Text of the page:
With all the fantastic pre-packaged dehydrated meal options available now, I sometimes wonder why I still bother to simmer cook my own but there is something in that process that makes me very satisfied and I relish the “simmer time” when I can smell dinner cooking while I contemplate life (i.e. have a staring contest with a squirrel or take notes on my day’s travels).
I usually use my Sidewinder stove for every breakfast and dinner, about half my lunches, and every other day or so an afternoon tea in the colder seasons. Sometimes at dinner or breakfast I will cook twice—coffee at first on a slow starting morning followed by cheese grits with chiles (cooked for 5+ minutes) or a boil in bag breakfast. Arriving at camp early some days, I’ll often heat a cup of soup, tea, or coffee, and follow that an hour or two later with dinner.
Primary fuel for me is a handful of twigs in the evening on the Sidewinder except during monsoons or above treeline, but alcohol many mornings and most hot lunches so the cool down time is quicker and there is less clean up.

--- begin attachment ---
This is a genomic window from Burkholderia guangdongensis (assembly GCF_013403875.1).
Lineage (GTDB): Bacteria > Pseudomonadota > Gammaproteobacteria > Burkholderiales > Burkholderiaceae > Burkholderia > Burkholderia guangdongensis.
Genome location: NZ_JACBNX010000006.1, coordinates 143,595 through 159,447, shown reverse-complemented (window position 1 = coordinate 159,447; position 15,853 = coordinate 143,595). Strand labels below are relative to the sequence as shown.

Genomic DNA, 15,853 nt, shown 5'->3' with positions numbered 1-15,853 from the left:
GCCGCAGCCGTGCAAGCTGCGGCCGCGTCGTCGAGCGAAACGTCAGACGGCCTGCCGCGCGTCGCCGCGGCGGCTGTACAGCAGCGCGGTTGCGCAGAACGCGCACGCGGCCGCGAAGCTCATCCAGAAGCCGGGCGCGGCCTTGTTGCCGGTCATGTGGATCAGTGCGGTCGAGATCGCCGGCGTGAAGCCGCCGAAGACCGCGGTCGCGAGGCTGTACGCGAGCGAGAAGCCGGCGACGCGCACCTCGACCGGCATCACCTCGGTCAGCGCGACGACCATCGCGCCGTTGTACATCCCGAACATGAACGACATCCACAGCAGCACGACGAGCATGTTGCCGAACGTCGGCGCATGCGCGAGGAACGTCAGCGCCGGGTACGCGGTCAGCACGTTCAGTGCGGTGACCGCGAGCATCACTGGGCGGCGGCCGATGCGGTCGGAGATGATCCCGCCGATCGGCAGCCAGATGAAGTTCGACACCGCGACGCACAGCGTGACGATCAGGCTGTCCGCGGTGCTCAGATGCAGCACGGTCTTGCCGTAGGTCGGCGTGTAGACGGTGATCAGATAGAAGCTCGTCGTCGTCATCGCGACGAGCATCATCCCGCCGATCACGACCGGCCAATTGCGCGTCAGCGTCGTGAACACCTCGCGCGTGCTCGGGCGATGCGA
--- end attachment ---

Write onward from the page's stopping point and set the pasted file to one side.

The Sidewinder came with a 12-10 alcohol stove (pictured above - basically Trail Design's version of a pop can stove) and it worked as well as any other option I tried. However, after two near disasters almost crushing the stove (including one trip where I had to “rebuild” a crushed side of the stove) I decided I wanted to upgrade the system and get something “bombproof” that would fit into my existing Sidewinder cooking system.